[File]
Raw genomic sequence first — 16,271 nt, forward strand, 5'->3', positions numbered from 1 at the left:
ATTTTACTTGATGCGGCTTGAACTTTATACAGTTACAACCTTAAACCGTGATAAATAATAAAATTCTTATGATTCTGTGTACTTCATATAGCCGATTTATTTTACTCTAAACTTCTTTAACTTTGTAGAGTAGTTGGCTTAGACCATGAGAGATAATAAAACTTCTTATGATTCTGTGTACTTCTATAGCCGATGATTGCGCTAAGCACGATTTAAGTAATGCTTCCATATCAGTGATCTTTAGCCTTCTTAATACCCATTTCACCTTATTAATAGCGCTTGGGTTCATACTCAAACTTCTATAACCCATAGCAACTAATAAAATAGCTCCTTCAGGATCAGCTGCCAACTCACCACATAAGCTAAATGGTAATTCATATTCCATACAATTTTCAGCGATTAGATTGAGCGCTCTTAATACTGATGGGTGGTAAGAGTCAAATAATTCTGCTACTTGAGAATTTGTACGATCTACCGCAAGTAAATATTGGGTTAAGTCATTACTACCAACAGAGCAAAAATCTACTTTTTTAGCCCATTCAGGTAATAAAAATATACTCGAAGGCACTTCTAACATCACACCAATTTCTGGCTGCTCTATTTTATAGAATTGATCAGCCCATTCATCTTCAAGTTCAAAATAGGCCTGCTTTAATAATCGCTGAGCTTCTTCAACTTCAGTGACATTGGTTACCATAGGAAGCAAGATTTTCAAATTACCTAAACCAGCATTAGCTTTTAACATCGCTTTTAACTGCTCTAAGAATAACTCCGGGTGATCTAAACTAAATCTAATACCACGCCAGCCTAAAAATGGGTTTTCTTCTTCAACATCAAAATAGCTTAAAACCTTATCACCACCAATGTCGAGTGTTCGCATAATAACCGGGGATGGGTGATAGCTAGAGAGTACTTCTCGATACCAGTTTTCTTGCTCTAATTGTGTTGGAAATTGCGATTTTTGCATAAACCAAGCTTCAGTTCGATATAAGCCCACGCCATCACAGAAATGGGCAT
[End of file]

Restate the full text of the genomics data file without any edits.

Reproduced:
Raw genomic sequence first — 16,271 nt, forward strand, 5'->3', positions numbered from 1 at the left:
ATTTTACTTGATGCGGCTTGAACTTTATACAGTTACAACCTTAAACCGTGATAAATAATAAAATTCTTATGATTCTGTGTACTTCATATAGCCGATTTATTTTACTCTAAACTTCTTTAACTTTGTAGAGTAGTTGGCTTAGACCATGAGAGATAATAAAACTTCTTATGATTCTGTGTACTTCTATAGCCGATGATTGCGCTAAGCACGATTTAAGTAATGCTTCCATATCAGTGATCTTTAGCCTTCTTAATACCCATTTCACCTTATTAATAGCGCTTGGGTTCATACTCAAACTTCTATAACCCATAGCAACTAATAAAATAGCTCCTTCAGGATCAGCTGCCAACTCACCACATAAGCTAAATGGTAATTCATATTCCATACAATTTTCAGCGATTAGATTGAGCGCTCTTAATACTGATGGGTGGTAAGAGTCAAATAATTCTGCTACTTGAGAATTTGTACGATCTACCGCAAGTAAATATTGGGTTAAGTCATTACTACCAACAGAGCAAAAATCTACTTTTTTAGCCCATTCAGGTAATAAAAATATACTCGAAGGCACTTCTAACATCACACCAATTTCTGGCTGCTCTATTTTATAGAATTGATCAGCCCATTCATCTTCAAGTTCAAAATAGGCCTGCTTTAATAATCGCTGAGCTTCTTCAACTTCAGTGACATTGGTTACCATAGGAAGCAAGATTTTCAAATTACCTAAACCAGCATTAGCTTTTAACATCGCTTTTAACTGCTCTAAGAATAACTCCGGGTGATCTAAACTAAATCTAATACCACGCCAGCCTAAAAATGGGTTTTCTTCTTCAACATCAAAATAGCTTAAAACCTTATCACCACCAATGTCGAGTGTTCGCATAATAACCGGGGATGGGTGATAGCTAGAGAGTACTTCTCGATACCAGTTTTCTTGCTCTAATTGTGTTGGAAATTGCGATTTTTGCATAAACCAAGCTTCAGTTCGATATAAGCCCACGCCATCACAGAAATGGGCAT